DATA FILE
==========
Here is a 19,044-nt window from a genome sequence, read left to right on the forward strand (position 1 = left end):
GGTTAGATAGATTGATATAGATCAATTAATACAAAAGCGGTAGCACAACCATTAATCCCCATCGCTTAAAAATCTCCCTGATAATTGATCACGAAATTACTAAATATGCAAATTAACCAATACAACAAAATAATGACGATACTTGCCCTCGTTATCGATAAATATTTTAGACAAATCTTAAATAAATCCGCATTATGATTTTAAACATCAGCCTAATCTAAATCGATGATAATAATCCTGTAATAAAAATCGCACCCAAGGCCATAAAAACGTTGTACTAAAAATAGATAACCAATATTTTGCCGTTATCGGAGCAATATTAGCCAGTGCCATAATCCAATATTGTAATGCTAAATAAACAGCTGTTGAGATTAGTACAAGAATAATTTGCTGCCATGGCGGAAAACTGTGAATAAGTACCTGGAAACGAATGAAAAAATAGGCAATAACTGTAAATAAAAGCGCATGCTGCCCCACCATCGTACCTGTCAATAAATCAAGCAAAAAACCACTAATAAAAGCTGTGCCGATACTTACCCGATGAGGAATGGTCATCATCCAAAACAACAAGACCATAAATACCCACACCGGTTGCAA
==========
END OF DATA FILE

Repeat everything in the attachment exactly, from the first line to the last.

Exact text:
Here is a 19,044-nt window from a genome sequence, read left to right on the forward strand (position 1 = left end):
GGTTAGATAGATTGATATAGATCAATTAATACAAAAGCGGTAGCACAACCATTAATCCCCATCGCTTAAAAATCTCCCTGATAATTGATCACGAAATTACTAAATATGCAAATTAACCAATACAACAAAATAATGACGATACTTGCCCTCGTTATCGATAAATATTTTAGACAAATCTTAAATAAATCCGCATTATGATTTTAAACATCAGCCTAATCTAAATCGATGATAATAATCCTGTAATAAAAATCGCACCCAAGGCCATAAAAACGTTGTACTAAAAATAGATAACCAATATTTTGCCGTTATCGGAGCAATATTAGCCAGTGCCATAATCCAATATTGTAATGCTAAATAAACAGCTGTTGAGATTAGTACAAGAATAATTTGCTGCCATGGCGGAAAACTGTGAATAAGTACCTGGAAACGAATGAAAAAATAGGCAATAACTGTAAATAAAAGCGCATGCTGCCCCACCATCGTACCTGTCAATAAATCAAGCAAAAAACCACTAATAAAAGCTGTGCCGATACTTACCCGATGAGGAATGGTCATCATCCAAAACAACAAGACCATAAATACCCACACCGGTTGCAA